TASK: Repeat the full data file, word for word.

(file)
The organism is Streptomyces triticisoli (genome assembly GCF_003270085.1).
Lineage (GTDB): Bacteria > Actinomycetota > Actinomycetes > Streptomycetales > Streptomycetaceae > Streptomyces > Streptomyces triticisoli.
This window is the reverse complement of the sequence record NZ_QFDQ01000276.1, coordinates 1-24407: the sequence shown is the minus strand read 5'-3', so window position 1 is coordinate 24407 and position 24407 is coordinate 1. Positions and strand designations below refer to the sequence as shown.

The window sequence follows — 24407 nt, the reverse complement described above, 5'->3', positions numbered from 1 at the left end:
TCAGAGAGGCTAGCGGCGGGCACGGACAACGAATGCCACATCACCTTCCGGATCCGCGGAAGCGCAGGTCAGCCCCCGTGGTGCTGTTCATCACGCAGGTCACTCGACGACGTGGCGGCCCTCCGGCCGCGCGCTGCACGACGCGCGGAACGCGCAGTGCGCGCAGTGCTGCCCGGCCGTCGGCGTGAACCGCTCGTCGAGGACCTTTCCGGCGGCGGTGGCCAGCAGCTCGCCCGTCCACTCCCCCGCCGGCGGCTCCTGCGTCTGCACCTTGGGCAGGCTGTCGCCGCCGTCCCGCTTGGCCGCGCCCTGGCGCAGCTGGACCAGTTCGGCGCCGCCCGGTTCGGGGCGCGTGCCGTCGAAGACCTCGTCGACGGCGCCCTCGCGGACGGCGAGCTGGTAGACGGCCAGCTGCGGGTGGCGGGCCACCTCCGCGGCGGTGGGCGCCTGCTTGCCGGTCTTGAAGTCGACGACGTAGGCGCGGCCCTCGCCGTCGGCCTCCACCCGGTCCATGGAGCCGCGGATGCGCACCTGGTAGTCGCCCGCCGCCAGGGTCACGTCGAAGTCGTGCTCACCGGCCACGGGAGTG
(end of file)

The organism is Streptomyces triticisoli (genome assembly GCF_003270085.1).
Lineage (GTDB): Bacteria > Actinomycetota > Actinomycetes > Streptomycetales > Streptomycetaceae > Streptomyces > Streptomyces triticisoli.
This window is the reverse complement of the sequence record NZ_QFDQ01000276.1, coordinates 1-24407: the sequence shown is the minus strand read 5'-3', so window position 1 is coordinate 24407 and position 24407 is coordinate 1. Positions and strand designations below refer to the sequence as shown.

The window sequence follows — 24407 nt, the reverse complement described above, 5'->3', positions numbered from 1 at the left end:
TCAGAGAGGCTAGCGGCGGGCACGGACAACGAATGCCACATCACCTTCCGGATCCGCGGAAGCGCAGGTCAGCCCCCGTGGTGCTGTTCATCACGCAGGTCACTCGACGACGTGGCGGCCCTCCGGCCGCGCGCTGCACGACGCGCGGAACGCGCAGTGCGCGCAGTGCTGCCCGGCCGTCGGCGTGAACCGCTCGTCGAGGACCTTTCCGGCGGCGGTGGCCAGCAGCTCGCCCGTCCACTCCCCCGCCGGCGGCTCCTGCGTCTGCACCTTGGGCAGGCTGTCGCCGCCGTCCCGCTTGGCCGCGCCCTGGCGCAGCTGGACCAGTTCGGCGCCGCCCGGTTCGGGGCGCGTGCCGTCGAAGACCTCGTCGACGGCGCCCTCGCGGACGGCGAGCTGGTAGACGGCCAGCTGCGGGTGGCGGGCCACCTCCGCGGCGGTGGGCGCCTGCTTGCCGGTCTTGAAGTCGACGACGTAGGCGCGGCCCTCGCCGTCGGCCTCCACCCGGTCCATGGAGCCGCGGATGCGCACCTGGTAGTCGCCCGCCGCCAGGGTCACGTCGAAGTCGTGCTCACCGGCCACGGGAGTG